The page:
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Survival benefit of neoadjuvant FOLFIRINOX for patients with borderline resectable pancreatic cancer
Ann Hepatobiliary Pancreat Surg 2024 May;28(2):229-37
Published online May 31, 2024;
Copyright © 2024 The Korean Association of Hepato-Biliary-Pancreatic Surgery.

Evelyn Waugh1, Juan Glinka1, Daniel Breadner2, Rachel Liu1, Ephraim Tang1, Laura Allen1, Stephen Welch2, Ken Leslie1, Anton Skaro1

1Division of General Surgery, Department of Surgery, Western University, London, ON, Canada,
2Division of Medical Oncology, Department of Oncology, Western University, London, ON, Canada
Correspondence to: Juan Glinka, MD
Division of General Surgery, Department of Surgery, Western University, University Hospital, London Health Sciences Centre Room C4-211, 339 Windermere Road London N6A 5A5, ON, Canada
Tel: +1-226-926-0161, Fax: +1-519-633-3858, E-mail:
Received September 14, 2023; Revised December 5, 2023; Accepted December 9, 2023.
This is an Open Access article distributed under the terms of the Creative Commons Attribution Non-Commercial License ( which permits unrestricted non-commercial use, distribution, and reproduction in any medium, provided the original work is properly cited.
Backgrounds/Aims: While patients with borderline resectable pancreatic cancer (BRPC) are a target population for neoadjuvant chemotherapy (NAC), formal guidelines for neoadjuvant therapy are lacking. We assessed the perioperative and oncological outcomes in patients with BRPC undergoing NAC with FOLFIRINOX for patients undergoing upfront surgery (US).
Methods: The AHPBA criteria for borderline resectability and/or a CA19-9 level > 100 μ/mL defined borderline resectable tumors retrieved from a prospectively populated institutional registry from 2007 to 2020. The primary outcome was overall survival (OS) at 1 and 3 years. A Cox Proportional Hazard model based on intention to treat was used. A receiver–operator characteristics (ROC) curve was constructed to assess the discriminatory capability of the use of CA19-9 > 100 μ/mL to predict resectability and mortality.
Results: Forty BRPC patients underwent NAC, while 46 underwent US. The median OS with NAC was 19.8 months (interquartile range [IQR], 10.3−44.24) vs. 10.6 months (IQR, 6.37−17.6) with US. At 1 year, 70% of the NAC group and 41.3% of the US group survived (p = 0.008). At 3 years, 42.5 % of the NAC group and 10.9% of the US group survived (p = 0.001). NAC significantly reduced the hazard of death (adjusted hazard ratio, 0.20; 95% confidence interval, 0.07−0.54; p = 0.001). CA19-9 > 100 μ/mL showed poor discrimination in predicting mortality, but was a moderate predictor of resectability.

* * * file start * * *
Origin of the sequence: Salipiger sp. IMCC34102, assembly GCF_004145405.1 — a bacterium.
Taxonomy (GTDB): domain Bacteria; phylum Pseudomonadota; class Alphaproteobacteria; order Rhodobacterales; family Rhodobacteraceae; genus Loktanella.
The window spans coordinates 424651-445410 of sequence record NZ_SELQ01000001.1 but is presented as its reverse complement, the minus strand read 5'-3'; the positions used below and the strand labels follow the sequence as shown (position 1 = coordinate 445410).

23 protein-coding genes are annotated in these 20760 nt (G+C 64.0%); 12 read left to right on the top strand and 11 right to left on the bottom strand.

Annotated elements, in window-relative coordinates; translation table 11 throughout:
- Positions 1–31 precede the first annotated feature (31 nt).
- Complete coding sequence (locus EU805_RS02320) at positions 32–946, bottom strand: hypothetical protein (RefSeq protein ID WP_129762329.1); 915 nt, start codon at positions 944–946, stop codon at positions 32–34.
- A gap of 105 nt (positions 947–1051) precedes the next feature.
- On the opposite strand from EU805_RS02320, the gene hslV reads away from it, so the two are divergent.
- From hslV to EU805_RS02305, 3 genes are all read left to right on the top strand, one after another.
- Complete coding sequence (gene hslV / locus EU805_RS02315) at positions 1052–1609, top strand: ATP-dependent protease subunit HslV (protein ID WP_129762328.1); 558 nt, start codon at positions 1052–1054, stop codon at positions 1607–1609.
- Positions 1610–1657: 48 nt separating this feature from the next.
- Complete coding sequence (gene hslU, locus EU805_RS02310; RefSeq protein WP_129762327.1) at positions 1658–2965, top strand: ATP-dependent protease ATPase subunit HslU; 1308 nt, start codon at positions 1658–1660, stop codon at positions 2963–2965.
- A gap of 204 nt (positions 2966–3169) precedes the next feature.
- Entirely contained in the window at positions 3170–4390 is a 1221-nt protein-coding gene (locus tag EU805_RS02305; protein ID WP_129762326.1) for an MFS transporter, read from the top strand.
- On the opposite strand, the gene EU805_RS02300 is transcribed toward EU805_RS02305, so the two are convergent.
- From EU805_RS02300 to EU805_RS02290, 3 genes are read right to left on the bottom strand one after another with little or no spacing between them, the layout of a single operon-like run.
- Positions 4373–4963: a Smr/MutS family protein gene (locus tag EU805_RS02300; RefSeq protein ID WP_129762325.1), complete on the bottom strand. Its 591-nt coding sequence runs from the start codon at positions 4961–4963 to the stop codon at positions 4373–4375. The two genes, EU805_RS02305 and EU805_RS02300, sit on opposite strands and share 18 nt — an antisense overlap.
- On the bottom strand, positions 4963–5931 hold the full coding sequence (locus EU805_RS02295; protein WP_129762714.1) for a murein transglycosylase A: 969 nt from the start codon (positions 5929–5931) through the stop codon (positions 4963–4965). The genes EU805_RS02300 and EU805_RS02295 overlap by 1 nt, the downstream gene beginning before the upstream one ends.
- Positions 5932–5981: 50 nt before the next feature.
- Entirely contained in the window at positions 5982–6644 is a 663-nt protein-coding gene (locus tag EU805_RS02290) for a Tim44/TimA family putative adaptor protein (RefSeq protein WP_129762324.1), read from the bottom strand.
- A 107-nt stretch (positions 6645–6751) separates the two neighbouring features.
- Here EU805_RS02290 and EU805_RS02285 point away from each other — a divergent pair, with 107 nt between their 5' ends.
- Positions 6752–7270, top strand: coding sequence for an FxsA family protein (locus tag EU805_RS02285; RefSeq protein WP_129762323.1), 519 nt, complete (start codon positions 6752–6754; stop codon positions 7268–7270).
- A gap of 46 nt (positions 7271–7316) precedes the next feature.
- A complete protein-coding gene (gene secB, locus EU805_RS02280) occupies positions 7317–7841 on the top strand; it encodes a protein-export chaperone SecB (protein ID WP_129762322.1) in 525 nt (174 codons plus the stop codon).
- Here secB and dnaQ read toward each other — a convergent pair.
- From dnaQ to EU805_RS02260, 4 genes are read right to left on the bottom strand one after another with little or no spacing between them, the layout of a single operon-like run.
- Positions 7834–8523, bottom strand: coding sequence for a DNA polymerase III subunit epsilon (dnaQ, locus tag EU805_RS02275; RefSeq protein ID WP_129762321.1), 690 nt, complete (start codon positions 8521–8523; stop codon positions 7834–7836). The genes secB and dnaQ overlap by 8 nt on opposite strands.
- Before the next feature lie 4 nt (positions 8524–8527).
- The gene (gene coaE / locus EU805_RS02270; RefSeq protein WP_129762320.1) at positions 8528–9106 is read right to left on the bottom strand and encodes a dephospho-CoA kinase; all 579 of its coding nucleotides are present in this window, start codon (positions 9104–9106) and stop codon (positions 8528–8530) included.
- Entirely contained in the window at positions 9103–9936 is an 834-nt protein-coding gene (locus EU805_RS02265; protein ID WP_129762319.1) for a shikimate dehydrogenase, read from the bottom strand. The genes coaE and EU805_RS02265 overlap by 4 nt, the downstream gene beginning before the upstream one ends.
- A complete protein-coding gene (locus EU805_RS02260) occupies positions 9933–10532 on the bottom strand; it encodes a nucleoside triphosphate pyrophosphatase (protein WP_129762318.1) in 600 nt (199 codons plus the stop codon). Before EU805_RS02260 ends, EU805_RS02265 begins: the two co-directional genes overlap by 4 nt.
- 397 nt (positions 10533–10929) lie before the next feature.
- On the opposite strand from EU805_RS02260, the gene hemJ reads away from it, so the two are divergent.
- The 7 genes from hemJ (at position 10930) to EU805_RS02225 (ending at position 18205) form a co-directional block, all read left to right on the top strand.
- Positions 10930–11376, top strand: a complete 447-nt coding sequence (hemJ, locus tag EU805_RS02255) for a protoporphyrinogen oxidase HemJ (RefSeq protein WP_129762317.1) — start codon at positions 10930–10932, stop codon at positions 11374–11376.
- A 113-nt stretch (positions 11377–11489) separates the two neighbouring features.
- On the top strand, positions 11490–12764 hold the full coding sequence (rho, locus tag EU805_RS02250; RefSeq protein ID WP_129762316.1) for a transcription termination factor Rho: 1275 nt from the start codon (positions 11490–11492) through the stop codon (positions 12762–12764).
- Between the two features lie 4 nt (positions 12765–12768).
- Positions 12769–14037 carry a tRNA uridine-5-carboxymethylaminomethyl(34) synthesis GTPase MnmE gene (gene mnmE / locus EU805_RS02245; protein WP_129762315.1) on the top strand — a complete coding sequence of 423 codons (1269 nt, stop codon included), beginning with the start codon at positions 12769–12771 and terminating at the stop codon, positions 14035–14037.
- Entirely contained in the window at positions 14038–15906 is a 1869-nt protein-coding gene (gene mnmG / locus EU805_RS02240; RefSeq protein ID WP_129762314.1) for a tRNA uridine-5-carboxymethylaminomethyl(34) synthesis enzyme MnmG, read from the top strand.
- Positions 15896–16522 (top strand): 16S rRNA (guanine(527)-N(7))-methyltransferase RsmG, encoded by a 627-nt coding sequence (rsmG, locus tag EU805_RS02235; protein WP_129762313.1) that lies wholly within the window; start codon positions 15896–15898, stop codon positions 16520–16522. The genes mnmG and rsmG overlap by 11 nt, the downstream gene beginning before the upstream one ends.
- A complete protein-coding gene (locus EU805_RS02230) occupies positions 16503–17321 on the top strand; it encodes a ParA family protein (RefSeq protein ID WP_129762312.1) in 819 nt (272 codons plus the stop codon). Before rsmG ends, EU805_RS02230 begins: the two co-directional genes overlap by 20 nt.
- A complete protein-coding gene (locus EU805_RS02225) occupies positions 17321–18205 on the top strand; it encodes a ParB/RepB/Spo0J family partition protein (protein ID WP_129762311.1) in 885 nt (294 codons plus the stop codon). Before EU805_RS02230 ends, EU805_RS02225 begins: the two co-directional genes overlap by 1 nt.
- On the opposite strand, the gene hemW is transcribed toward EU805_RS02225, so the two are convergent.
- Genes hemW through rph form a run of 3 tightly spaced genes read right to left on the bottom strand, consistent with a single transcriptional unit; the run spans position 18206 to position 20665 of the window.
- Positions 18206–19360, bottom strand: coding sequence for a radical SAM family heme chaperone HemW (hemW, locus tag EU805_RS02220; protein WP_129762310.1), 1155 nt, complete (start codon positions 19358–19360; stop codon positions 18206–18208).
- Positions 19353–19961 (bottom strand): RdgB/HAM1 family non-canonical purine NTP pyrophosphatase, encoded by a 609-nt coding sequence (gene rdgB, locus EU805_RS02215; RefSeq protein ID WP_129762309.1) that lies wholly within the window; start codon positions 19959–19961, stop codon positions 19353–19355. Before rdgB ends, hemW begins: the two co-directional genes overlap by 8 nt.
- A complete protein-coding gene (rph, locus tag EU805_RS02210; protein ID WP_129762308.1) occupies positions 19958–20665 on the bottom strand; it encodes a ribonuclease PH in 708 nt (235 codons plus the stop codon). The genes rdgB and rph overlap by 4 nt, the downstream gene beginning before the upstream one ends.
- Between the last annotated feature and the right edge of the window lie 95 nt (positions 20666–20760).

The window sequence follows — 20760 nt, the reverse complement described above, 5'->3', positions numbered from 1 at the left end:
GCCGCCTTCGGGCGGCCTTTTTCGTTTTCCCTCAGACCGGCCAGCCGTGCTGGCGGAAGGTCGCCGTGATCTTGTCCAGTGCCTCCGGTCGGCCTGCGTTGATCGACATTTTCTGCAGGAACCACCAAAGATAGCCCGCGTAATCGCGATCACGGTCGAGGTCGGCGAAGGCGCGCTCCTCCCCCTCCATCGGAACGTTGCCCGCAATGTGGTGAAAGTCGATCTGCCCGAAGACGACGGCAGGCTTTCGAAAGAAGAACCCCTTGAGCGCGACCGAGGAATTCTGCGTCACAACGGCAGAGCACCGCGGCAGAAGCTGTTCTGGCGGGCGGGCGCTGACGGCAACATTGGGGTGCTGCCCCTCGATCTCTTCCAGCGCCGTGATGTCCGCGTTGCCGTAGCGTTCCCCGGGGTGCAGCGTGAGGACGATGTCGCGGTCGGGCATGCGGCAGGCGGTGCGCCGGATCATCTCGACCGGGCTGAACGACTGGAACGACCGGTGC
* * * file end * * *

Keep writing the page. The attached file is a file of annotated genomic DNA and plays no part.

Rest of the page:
Conclusions: We found a survival benefit of NAC with FOLFIRINOX for BRPC. Greater pre-treatment of CA19-9 and multivessel involvement on initial imaging were associated with progression of the disease following NAC.
Keywords : Pancreatic cancer; Pancreatic neoplasms; Neoadjuvant therapy; CA-19-9 antigen

Pancreatic ductal adenocarcinoma (PDAC) is a highly lethal disease with a 5 year survival of 20% and expected increasing incidence in the coming years [1]. While surgical resection remains the only curative treatment modality, only 20% of patients have resectable disease at the time of presentation [2]. With the goals of downstaging locoregional disease, targeting micrometastatic systemic disease, and identifying patients who would likely benefit from surgical resection, patients with borderline resectable pancreatic cancer (BRPC) are targeted to receive neoadjuvant therapy, comprised of neoadjuvant chemotherapy (NAC) with either FOLFIRINOX (5-fluorouracil, leucovorin, irinotecan and oxaliplatin) or Gemcitabine-based treatment with or without chemoradiation therapy (CRT) [3]. The current literature suggests that for BRPC patients, NAC improves resection rate, R0 resection, and overall survival (OS), in comparison to upfront surgery (US) [3,4]. However, much of the evidence consists of retrospective analyses and a few randomized trials conducted with multiple different neoadjuvant treatment regimens [5-9]. Furthermore, despite international consensus on the definition of borderline resectability, much of the research, including RCTs, has variably defined BRPC either by anatomy or CA19-9 level, which makes the interpretation and application of these findings challenging [6,10-12]. As a result, there is a lack of consensus and formal guidelines regarding the specifics of neoadjuvant therapy for BRPC patients [9].

We assessed the perioperative and oncological outcomes in patients with BRPC, defined by anatomy and/or CA19-9 level > 100 µ/mL, undergoing NAC with first line FOLFIRINOX to patients undergoing US, using retrospective and prospective data from a high-volume PDAC tertiary care center with a robust multidisciplinary team informing treatment decisions.

We hypothesized that there would be a survival benefit of NAC in patients with BRPC. Further, we hypothesized that our unique cut-off point of a CA19-9 level > 100 µ/mL to define borderline resectability would demonstrate good discriminatory capability in predicting disease resectability and mortality.


Study design

This was an observational cohort analysis of patients included in an institutional data registry that was retrospectively collected between 2007 and 2017, and prospectively maintained from 2018 onwards. Our study period spanned 2007 through 2020.

Patient selection

This study involved human participants. The study was performed in line with the principles of the Declaration of Helsinki. Research Ethics Board (REB) approval was obtained from the Western University REB to conduct this study, for both the retrospective and prospective aspects. The REB Project Identification number is 110145. The Western University REB operates in compliance with, and is constituted in accordance with, the requirements of the Tri- Council Policy Statement: Ethical Conduct for Research Involving Humans (TCPS 2); the International Conference on Harmonisation Good Clinical Practice Consolidated Guideline (ICH GCP); Part C, Division 5 of the Food and Drug Regulations; Part 4 of the Natural Health Products Regulations; Part 3 of the Medical Devices Regulations and the provisions of the Ontario Personal Health Information Protection Act (PHIPA 2004) and its applicable regulations. The REB is registered with the U.S. Department of Health & Human Services under the IRB registration number IRB 00000940. Patients consented to inclusion in an institutional registry for research purposes.